PrologueWhat we are doing, and why we're doing it!
We've been in the Valley of Fire for the last several days. It's about an hour drive north from Las Vegas, within 10 miles of Lake Mead.
The Valley of Fire is a wonderfully mystical place, highlighted by the landscapes of today and the echoes of ancient peoples. It gets its name from the red sandstone monoliths scattered across the desert. The formations range from solitary weathered rocks called beehives to entire ridges boasting cliffs, overhangs, arches, and natural depressions or tanks full from winter rains.
Speckled throughout the area are reminders of ancient peoples. The valley still shows traces of humanity that are older than the Paiutes who roamed the area at the time of the arrival of the Whites. Traces that are older even than the ancient Anasazi, who left their signs chipped through the desert varnish on the rock walls. The Valley of Fire was home to a people so ancient that we don't even know their name.
Hiking through the area is sure to bring images of people long gone. Finding a natural water tank provokes visions of a basket sealed with pine pitch being dipped into still water. The sight of a petroglyph is accompanied by the mental image of a Shaman perched on a makeshift ladder chipping the proxy for the Big Horn Sheep spirit into the rock. The old people did not separate the physical and spirit worlds. The physical Big Horn would surely accompany the spirit carved into stone.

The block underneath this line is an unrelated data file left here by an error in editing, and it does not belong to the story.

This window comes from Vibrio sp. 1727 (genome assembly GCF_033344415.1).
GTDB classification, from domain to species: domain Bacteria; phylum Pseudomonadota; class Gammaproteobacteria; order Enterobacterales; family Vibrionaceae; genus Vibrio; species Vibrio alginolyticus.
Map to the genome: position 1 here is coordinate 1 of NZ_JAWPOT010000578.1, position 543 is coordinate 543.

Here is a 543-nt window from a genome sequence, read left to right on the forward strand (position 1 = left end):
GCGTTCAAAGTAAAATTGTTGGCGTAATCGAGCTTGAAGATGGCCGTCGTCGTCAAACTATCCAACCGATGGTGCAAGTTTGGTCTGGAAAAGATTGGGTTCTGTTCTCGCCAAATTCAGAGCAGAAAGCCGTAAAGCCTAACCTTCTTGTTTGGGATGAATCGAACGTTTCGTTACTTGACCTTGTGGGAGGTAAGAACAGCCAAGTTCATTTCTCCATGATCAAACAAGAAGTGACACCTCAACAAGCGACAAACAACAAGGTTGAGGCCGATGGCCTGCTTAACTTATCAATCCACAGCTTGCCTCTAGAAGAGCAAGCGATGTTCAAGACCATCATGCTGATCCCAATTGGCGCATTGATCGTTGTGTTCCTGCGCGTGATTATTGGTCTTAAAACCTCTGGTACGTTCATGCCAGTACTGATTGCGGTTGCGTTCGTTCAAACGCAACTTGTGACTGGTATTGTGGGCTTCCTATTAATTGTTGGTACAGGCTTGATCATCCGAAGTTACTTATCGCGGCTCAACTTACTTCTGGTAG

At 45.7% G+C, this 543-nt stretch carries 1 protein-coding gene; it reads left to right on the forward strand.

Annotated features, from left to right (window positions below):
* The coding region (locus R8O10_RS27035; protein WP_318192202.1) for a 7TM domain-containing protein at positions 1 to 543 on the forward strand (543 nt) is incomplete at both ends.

The spring after a wet winter brings a riot of life to the desert. The plants boast new growth and brilliant flowers. Caterpillars devour the fresh leaves and provide a feast for the birds, lizards and snakes that dwell on the desert floor just as they did tens of thousands of years ago when man first walked among the red rocks.
There is an old saying that a picture is worth a thousand words. Seeing the pictures of the Valley of Fire will tell you more than I could possibly say. The link below should open a new window configured to provide the maximum viewing area for pictures. Just clik on a thumbnail photo for a full size picture. Once you see a full size picture you can navigate to the previous or next picture, or return to the thumbnails. Close the window once you are done to return here.